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Arch Orthop Trauma Surg. 2001 Jun;121(6):325-8.

The influence of fracture etiology and type on fracture healing: a review of 104 consecutive tibial shaft fractures.

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Department of Orthopedics Surgery, Sahlgrenska University Hospital, Göteborg University, Sweden.


This study was conducted to determine retrospectively the factors which influence fracture healing and risk for nonunion in patients with tibial shaft fractures. One hundred consecutive patients with 104 tibial shaft fractures and a mean age of 40 (14-85) years were reviewed. Fractures were classified according to the AO classification system. There were 22 open fractures and 52 comminuted fractures. Thirty-eight fractures were caused by high-energy trauma. Fracture pattern, soft-tissue condition, level of energy of the trauma, malalignment, and treatment methods were identified. The influence of these factors on the time of hospital stay and sick-leave, delayed union, and nonunion were calculated. Normal healing occurred in 61 fractures with a mean healing time of 17 weeks, delayed union in 27 with a mean of 35 weeks, and nonunion in 16 with a mean of 69 weeks. The relative risk of developing nonunion in open fractures was 8.2 (CI = 2.9-10.5) and 2.9 (CI = 1.2-3.2) in fractures exposed to high-energy trauma. This study showed that the soft-tissue condition and level of trauma energy are good predictors for the development of complications. Considering these risk factors at an early stage in the planning of treatment might reduce the risk of nonunion. ergy level of the trauma, fracture comminution, initial fracture displacement, treatment method, contamination, and associated injuries will influence fracture healing. Conservative treatment has in general been recommended for undisplaced closed or grade I open fractures caused by low-energy trauma [15, 18, 21]. However, conservative treatment of a tibial shaft fracture means immobilization of the lower leg for a long period of time, especially if healing is delayed. Thus, it is important to consider the risk of healing complications when planning the appropriate treatment method in the early stage after the injury. The purpose of this study was to analyze complications such as delayed union and nonunion and to identify factors which affect the healing of tibial shaft fractures.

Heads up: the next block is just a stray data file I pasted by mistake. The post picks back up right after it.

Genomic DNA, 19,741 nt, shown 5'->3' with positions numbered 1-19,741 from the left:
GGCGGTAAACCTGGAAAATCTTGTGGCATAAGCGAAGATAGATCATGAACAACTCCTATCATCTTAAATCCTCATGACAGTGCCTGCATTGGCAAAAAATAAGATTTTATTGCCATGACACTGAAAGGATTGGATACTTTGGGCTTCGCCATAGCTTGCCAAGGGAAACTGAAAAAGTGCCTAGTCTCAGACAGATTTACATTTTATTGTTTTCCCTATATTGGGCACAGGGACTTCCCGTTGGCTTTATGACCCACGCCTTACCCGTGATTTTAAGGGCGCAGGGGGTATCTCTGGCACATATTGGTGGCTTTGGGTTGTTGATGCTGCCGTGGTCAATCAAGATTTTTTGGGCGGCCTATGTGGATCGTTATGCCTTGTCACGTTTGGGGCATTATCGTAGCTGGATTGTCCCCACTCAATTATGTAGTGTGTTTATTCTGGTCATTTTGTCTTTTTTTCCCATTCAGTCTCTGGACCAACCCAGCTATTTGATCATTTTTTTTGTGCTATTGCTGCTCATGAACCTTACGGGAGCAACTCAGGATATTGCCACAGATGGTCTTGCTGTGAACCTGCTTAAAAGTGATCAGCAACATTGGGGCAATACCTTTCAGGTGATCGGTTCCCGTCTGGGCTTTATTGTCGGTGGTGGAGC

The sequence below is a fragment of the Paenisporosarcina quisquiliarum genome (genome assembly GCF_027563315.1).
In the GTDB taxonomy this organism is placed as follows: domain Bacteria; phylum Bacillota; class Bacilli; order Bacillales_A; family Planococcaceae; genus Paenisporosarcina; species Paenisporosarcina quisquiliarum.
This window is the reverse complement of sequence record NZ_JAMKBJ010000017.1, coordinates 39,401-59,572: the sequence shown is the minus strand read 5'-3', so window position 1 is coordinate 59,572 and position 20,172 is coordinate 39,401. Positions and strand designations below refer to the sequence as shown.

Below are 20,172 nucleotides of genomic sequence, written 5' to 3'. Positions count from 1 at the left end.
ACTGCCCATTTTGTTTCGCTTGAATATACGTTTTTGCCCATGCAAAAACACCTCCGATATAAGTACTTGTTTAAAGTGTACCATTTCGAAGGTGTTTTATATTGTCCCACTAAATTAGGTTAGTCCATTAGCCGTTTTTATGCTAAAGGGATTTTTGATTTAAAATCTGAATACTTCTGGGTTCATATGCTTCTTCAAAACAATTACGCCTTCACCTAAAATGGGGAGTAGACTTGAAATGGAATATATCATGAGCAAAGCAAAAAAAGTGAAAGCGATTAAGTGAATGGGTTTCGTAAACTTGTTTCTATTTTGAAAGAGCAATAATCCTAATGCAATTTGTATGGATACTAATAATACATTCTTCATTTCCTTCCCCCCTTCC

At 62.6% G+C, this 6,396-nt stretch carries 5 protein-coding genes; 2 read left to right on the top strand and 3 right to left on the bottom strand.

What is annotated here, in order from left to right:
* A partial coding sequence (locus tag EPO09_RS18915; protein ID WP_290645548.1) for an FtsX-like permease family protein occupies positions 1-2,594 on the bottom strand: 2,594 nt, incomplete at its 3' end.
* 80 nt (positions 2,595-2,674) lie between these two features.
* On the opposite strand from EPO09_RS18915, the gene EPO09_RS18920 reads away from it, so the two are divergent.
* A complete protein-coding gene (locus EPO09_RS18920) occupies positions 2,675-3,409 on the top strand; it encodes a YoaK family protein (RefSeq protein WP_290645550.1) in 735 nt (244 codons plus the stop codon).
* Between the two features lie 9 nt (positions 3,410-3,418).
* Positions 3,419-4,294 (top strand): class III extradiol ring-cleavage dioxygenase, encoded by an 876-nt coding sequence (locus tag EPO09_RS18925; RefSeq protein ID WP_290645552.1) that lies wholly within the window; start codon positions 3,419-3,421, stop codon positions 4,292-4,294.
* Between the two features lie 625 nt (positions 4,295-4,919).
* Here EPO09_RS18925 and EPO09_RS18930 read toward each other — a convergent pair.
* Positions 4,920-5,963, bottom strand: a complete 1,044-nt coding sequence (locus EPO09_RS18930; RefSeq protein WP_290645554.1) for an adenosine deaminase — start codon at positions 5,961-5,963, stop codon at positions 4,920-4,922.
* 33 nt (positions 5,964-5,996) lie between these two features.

[Indexed for MEDLINE]

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